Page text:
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Weekly Political Compass 3.28.22

March 28, 2022
By Wolfango Piccoli

Russian and Ukrainian delegations will resume their talks. Hungarians are going to the polls. Ethiopia has declared a humanitarian truce for the Tigray region.

Meanwhile, a two-stage lockdown has been announced in the Chinese city of Shanghai, incumbents are expected to fare well in the Serbian elections, executive-legislative tensions have reached new heights in Ecuador, and the South African Reserve Bank has raised the repo rate.


Chart of the Week

EU interior ministers will gather on 28 March for an extraordinary meeting to discuss measures to support the growing number of refugees fleeing Ukraine. EU countries have so far been more united on the migration front than in previous crises. The 2001 EU temporary protection directive, which was designed in response to the 1999-99 Kosovo war, has been activated for the first time, which gives refugees a residence permit – for up to three years – and access to employment and social welfare. However, even if refugee inflows have been less politically difficult than in the 2015 migration crisis, challenges lie ahead for member states and EU institutions. Data collected by the UN High Commissioner for Refugees suggests that in only one month, more than 10mn people have been displaced – 6.5mn inside Ukraine and 3.7mn people have fled their country. Meanwhile, Eastern European countries will require major financial and logistics support from the EU to host a growing number of refugees.


What to Watch


Ukrainian and Russian delegations will resume in-person negotiations scheduled for 29-30 March in Istanbul, Turkey. While the two sides appear to be making some progress on Russia’s demands for Ukraine’s neutrality, demilitarization, and “denazification”, their positions on the status of the self-proclaimed republics in Donbas and Crimea remain far apart. Also, it is hard to see how Kyiv’s calls for security guarantees from other countries can be agreed without their participation in the talks. The Russian side rejects Ukrainian President Volodymyr Zelensky’s calls for direct negotiations with President Vladimir Putin at least until there is “clarity” on all key issues. In the meantime,Moscow will likely continue air strikes across Ukraine despite claims of focusing on taking full control of the Luhansk and Donetsk regions.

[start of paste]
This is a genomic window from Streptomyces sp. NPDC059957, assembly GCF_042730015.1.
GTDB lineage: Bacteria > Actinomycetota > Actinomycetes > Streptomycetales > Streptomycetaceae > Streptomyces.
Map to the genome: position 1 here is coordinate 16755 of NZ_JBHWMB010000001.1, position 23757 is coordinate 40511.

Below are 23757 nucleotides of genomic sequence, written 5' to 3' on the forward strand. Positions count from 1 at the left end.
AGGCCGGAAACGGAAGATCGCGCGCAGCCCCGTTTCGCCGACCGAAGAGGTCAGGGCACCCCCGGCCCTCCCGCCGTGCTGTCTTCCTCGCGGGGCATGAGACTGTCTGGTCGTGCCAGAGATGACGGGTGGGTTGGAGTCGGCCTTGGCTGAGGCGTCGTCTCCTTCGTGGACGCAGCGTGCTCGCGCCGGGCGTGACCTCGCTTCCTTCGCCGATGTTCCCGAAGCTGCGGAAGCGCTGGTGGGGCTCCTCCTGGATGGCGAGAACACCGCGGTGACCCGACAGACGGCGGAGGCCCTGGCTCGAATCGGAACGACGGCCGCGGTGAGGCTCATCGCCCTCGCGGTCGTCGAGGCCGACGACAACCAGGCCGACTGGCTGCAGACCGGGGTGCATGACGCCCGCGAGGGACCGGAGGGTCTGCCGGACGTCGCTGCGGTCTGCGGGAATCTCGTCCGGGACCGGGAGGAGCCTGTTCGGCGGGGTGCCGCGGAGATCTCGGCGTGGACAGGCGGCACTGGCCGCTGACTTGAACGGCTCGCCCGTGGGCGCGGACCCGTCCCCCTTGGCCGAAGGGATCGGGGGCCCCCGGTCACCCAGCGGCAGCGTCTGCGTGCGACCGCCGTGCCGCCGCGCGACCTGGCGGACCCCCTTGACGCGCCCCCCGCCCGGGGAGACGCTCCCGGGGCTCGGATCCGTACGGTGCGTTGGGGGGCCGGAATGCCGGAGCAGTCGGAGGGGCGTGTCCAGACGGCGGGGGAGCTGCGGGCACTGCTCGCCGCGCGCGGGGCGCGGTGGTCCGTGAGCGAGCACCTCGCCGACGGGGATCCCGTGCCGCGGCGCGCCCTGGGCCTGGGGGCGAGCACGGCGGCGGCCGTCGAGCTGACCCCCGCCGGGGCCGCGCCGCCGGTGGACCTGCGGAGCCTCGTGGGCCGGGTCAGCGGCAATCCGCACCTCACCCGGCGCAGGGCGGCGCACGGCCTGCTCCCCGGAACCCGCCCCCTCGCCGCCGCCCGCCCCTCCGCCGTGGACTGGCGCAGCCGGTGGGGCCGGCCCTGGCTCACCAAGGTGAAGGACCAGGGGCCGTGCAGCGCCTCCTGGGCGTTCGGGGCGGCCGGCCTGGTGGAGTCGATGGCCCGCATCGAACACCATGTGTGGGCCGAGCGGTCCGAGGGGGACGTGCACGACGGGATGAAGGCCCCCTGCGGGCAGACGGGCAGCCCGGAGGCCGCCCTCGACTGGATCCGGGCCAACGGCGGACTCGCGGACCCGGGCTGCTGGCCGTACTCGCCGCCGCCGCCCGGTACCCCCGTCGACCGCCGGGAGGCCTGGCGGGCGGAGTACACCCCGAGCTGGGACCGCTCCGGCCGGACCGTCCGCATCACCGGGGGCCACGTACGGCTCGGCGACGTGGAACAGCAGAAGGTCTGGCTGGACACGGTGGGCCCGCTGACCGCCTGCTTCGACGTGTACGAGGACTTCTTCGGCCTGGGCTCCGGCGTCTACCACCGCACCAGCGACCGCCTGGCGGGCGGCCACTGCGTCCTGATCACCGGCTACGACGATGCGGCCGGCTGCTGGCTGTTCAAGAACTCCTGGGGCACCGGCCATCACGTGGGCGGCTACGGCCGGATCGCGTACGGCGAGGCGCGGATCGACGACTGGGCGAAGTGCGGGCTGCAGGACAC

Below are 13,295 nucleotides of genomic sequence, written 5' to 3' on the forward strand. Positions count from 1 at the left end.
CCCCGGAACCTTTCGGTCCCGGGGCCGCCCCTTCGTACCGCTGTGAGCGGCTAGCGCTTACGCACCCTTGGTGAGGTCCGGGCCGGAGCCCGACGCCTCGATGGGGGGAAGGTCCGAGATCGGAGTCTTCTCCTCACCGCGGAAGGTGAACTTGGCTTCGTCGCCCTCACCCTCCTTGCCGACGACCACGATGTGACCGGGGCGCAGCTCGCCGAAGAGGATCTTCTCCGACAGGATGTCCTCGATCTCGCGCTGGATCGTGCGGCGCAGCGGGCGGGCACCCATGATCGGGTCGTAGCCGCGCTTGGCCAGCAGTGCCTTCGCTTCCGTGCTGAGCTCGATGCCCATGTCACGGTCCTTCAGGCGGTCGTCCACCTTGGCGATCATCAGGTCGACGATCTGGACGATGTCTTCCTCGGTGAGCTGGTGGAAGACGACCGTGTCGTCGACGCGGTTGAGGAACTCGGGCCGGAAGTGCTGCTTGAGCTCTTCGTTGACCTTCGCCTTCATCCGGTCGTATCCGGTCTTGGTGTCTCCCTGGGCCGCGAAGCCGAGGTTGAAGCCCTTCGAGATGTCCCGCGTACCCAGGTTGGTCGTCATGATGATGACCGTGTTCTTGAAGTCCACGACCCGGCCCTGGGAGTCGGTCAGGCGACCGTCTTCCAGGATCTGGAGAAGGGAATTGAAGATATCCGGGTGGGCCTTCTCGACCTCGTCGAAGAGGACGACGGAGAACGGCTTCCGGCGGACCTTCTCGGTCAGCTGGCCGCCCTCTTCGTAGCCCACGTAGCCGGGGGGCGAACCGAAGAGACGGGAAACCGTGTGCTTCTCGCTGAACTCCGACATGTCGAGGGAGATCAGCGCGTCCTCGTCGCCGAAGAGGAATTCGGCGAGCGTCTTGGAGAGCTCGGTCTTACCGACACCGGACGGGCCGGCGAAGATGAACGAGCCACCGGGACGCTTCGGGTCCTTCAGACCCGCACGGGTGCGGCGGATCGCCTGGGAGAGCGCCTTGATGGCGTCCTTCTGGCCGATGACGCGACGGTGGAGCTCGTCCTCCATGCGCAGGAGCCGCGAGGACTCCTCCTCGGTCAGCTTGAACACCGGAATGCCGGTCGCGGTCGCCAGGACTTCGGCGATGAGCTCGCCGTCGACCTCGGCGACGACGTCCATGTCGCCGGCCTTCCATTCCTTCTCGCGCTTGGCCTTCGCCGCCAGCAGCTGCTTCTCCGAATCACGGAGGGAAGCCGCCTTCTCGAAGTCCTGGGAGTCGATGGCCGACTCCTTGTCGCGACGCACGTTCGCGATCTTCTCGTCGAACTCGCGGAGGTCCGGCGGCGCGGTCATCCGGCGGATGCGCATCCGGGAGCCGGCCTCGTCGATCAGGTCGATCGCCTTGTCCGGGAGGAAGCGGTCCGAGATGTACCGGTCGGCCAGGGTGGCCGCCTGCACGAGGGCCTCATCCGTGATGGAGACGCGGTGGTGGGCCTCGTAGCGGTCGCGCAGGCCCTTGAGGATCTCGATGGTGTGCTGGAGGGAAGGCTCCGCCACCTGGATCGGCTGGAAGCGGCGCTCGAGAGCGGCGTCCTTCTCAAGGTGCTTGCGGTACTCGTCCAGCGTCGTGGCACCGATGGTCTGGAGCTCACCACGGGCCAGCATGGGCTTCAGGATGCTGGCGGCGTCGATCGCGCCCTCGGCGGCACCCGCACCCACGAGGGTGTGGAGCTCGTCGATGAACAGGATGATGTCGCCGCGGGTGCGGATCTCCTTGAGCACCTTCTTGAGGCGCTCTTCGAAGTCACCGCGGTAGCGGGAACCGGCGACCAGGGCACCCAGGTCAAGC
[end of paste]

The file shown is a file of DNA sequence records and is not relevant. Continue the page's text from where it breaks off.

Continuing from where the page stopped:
An electoral alliance led by the ruling Fidesz will likely win the 3 April general election and secure an absolute majority of mandates in the 199-seat parliament. However, Prime Minister Viktor Orban’s delicate efforts to limit potential electoral losses from his longstanding relations with Moscow leave some room for uncertainty. The united opposition alliance United for Hungary (EM) presents the greatest electoral challenge for Orban since 2010. The next government will have to deal with a raft of challenges associated with slowing economic growth, soaring inflation, fiscal problems caused by significant pre-election spending and tax breaks, not to mention persisting security threats and hundreds of thousands of refugees entering the country from Ukraine. Continued Fidesz rule would mean persisting tensions between Budapest and Brussels over the rule of law and public procurement issues, although the war in Ukraine and its consequences could give both sides more space for reaching a compromise.


On 24 March, Prime Minister Abiy Ahmed’s government declared an “indefinite humanitarian truce” and promised to allow aid into the embattled, famine-stricken Tigray region. In response, the Tigray People’s Liberation Front (TPLF) signaled its willingness to observe the truce if Tigray received aid “commensurate with needs” and “within a reasonable timeframe.” However, the only viable aid corridor runs through the Afar region, where the TPLF has been fighting in at least six districts. Humanitarian aid flows will be crucial to avert a deepening famine; stave off sanctions, especially from the US; facilitate debt restructuring; and perhaps eventually pave the way for ceasefire negotiations.


On the Horizon